If you manage a national military organization, like an army, you might get value from this book. Levinson’s obsession with military applications, military hardware and quoting military officials is on full display. He quotes Sun Tzu, General Patton, and includes photos of weapons, as if every user of ISO 9001 is involved in some great imaginary war effort funded by war bonds. He quotes the Army’s risk management document ATP 5-19 quite a lot, and helps spread the erroneous claim that ATP 5-19 is “synergistic with ISO 31000,” ISO’s standard on risk management. The truth is that ATP 5-19 actually and totally contradicts ISO 31000, and never actually mentions it once. The myth that ATP 5-19 is somehow a cousin of ISO 31000 has been spread by many ISO 31000 consultants, who seek to reassure their clients by misleading them into thinking the Army has embraced the ISO standard; one such consultant is even quoted in Levinson’s book a few times.

Next, despite ISO 9001 clearly titling it’s clause on risk-based thinking “Actions to Address Risks and Opportunities,” Levinson misses the latter half nearly entirely. “Opportunity” under RBT is the opposite side of the coin: the pursuit of potentially beneficial effects of uncertainty. In Levinson’s book, opportunity is simply a reframing of negative risk, the occasional side effect of reducing a risk, such as the reduction of waste (muda). Levinson discusses not at all the pursuit of pure opportunities, unrelated to negative risk, such as pursuing new contracts, expanding business into new markets, pursuing customer referrals. The term “opportunity” appears only occasionally in the book, and nearly always framed as a means of reducing the negative risk of muda. He, like so many other sudden risk-based thinking experts, is stuck in a reactive mode, scrambling to find ways to reduce scrap, while ignoring an entire constellation of possibilities under the pursuit of “pure opportunity.” It’s the natural environment for a low level engineer, but it alienates utterly any upper manager that might read the book.

The most egregious sin Levinson commits, however is his unending and often exhausting tendency to quote people and invoke historical scenarios that nearly never have anything to do with the subject. It’s clear that Levinson likes military history, and wants you to know he’s a student of this subject. However, many of his quotes appear lifted from Bartlett’s or Google, since they aren’t accompanied by any personal or deep interpretation, and they nearly never provide a useful context for his target audience, the users of ISO 9001. He also name-drops, incessantly, his chief obsession, Henry Ford. The book, therefore, appears to have been written in some time-twisted era between 1900 and 1950, but might equally be useful for anyone still struggling with the same problems faced by widget-makers during the Industrial Revolution. We’re supposed to think Ford is still relevant, and that somehow when ISO 9001’s authors invented “risk based thinking” over a weekend in 2013, they were invoking Ford. That’s ludicrous.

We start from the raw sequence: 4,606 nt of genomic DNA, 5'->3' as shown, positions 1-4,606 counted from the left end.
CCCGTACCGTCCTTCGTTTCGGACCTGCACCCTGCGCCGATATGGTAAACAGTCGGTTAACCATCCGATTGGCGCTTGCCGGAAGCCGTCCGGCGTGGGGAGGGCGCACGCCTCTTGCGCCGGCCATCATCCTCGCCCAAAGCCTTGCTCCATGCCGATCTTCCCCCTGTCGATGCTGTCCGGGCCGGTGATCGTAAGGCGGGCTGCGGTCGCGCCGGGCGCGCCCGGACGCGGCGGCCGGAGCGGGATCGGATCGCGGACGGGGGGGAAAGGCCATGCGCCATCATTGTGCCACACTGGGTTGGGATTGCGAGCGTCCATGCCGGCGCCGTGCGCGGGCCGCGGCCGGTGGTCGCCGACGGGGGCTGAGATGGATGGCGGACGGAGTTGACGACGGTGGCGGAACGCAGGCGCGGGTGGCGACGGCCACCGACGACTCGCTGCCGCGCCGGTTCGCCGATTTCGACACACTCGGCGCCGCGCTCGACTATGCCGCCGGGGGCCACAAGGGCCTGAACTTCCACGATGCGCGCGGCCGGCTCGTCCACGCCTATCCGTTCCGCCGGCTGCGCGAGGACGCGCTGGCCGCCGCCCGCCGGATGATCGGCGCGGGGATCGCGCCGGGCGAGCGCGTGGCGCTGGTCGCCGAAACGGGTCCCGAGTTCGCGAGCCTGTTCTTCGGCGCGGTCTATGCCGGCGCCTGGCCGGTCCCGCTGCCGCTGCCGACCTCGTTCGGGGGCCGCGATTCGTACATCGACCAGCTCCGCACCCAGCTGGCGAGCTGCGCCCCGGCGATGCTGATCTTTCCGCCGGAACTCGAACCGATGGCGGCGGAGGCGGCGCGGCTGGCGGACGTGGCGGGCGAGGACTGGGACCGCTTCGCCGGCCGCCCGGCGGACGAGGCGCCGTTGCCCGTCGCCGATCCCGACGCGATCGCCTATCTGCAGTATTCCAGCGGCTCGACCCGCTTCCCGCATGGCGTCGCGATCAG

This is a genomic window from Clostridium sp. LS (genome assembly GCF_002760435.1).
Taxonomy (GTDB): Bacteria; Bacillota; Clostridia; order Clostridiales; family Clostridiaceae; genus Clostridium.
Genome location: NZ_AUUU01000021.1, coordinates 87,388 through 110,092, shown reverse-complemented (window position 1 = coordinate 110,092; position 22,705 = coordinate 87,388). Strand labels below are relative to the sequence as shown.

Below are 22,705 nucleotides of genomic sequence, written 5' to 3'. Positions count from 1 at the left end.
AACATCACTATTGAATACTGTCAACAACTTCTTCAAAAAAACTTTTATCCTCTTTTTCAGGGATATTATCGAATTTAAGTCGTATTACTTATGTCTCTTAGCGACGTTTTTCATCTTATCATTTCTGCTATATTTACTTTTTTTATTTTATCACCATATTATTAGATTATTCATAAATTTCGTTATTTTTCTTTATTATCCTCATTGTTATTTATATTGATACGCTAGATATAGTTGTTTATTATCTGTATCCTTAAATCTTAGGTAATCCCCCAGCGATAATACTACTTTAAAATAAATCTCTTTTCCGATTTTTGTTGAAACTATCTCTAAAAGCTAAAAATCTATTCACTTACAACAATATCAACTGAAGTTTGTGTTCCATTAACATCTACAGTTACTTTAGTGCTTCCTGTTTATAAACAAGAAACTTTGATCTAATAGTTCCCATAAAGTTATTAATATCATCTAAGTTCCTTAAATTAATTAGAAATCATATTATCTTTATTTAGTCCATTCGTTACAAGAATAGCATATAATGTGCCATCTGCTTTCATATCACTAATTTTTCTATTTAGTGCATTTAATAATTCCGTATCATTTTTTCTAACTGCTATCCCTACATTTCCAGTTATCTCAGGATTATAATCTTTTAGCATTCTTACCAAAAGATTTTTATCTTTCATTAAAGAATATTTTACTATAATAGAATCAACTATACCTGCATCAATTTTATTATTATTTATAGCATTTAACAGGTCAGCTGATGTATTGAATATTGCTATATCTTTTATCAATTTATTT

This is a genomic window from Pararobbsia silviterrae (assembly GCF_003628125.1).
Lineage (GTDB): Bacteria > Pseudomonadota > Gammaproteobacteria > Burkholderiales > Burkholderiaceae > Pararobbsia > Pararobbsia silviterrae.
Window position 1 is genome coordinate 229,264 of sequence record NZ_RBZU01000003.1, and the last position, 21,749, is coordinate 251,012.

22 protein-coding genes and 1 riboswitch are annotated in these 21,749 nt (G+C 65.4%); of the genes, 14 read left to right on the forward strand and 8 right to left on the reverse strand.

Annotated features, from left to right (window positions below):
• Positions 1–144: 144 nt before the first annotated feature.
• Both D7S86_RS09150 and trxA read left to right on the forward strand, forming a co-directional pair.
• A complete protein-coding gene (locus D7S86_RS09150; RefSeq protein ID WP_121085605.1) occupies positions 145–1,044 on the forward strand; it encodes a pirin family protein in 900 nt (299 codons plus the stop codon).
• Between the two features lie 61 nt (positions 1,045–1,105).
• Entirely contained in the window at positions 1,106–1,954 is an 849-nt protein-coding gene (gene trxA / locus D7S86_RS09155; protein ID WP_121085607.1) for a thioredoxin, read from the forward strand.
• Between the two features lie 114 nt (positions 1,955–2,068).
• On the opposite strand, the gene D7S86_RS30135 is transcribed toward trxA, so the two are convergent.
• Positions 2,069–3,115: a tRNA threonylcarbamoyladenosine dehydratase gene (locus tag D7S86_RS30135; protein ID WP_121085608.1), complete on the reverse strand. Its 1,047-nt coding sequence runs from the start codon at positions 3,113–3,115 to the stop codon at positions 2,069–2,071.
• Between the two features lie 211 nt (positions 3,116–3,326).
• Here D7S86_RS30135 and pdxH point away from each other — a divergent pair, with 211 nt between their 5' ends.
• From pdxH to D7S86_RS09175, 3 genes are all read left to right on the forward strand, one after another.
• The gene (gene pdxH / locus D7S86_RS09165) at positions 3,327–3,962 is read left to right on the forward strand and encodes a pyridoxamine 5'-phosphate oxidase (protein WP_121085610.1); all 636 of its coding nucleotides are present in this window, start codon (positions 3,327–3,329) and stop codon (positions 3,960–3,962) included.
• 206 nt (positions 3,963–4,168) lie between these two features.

This egotistical self-satisfying approach results in a book that is decidedly backwards-facing, constantly invoking an ancient past, without providing meaning or context for those living in a post-1950 world. It’s thus not useful for those of us in the 21st century, facing a reality that is far different than what Levinson sees on The History Channel on Sunday afternoons.

In short, the book is an exploration of Levinson’s particular hobbies, using “risk-based thinking” as a means to an end to discuss those interests, but failing entirely to address the subject named on the cover. Worse, when RBT is discussed, it’s done so in an overly complicated manner that is utterly out of context with what could be useful to a modern ISO 9001 user, and is mired in off-topic military history. For the average machine shop, they will come away thinking ISO 9001 is advanced particle physics combined with science fiction rocketry; for the average service provider who doesn’t do manufacturing at all, the book offers nothing at all in the way of advice.

If you run an army, though, you might get some use out of it.


    About Christopher Paris

    Christopher Paris is the founder and VP Operations of Oxebridge. He has over 25 years' experience implementing ISO 9001 and AS9100 systems, and is a vocal advocate for the development and use of standards from the point of view of actual users. He is the author of Surviving ISO 9001:2015, which can be purchased here.